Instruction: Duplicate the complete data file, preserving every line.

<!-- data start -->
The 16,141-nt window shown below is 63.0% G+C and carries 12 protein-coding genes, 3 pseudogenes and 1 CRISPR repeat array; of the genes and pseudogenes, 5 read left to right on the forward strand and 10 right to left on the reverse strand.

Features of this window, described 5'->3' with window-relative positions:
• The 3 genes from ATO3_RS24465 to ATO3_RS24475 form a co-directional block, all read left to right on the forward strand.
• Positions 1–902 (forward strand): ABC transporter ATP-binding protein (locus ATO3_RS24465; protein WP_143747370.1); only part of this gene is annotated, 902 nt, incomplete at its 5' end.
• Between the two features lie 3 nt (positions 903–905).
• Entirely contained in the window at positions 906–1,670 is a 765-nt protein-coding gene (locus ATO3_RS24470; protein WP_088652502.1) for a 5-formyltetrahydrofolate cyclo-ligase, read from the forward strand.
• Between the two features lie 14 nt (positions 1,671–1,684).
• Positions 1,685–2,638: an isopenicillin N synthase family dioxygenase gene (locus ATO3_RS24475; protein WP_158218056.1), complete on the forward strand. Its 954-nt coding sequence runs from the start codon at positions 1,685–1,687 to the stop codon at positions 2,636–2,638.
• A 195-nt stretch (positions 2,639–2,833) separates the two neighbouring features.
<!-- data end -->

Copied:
The 16,141-nt window shown below is 63.0% G+C and carries 12 protein-coding genes, 3 pseudogenes and 1 CRISPR repeat array; of the genes and pseudogenes, 5 read left to right on the forward strand and 10 right to left on the reverse strand.

Features of this window, described 5'->3' with window-relative positions:
• The 3 genes from ATO3_RS24465 to ATO3_RS24475 form a co-directional block, all read left to right on the forward strand.
• Positions 1–902 (forward strand): ABC transporter ATP-binding protein (locus ATO3_RS24465; protein WP_143747370.1); only part of this gene is annotated, 902 nt, incomplete at its 5' end.
• Between the two features lie 3 nt (positions 903–905).
• Entirely contained in the window at positions 906–1,670 is a 765-nt protein-coding gene (locus ATO3_RS24470; protein WP_088652502.1) for a 5-formyltetrahydrofolate cyclo-ligase, read from the forward strand.
• Between the two features lie 14 nt (positions 1,671–1,684).
• Positions 1,685–2,638: an isopenicillin N synthase family dioxygenase gene (locus ATO3_RS24475; protein WP_158218056.1), complete on the forward strand. Its 954-nt coding sequence runs from the start codon at positions 1,685–1,687 to the stop codon at positions 2,636–2,638.
• A 195-nt stretch (positions 2,639–2,833) separates the two neighbouring features.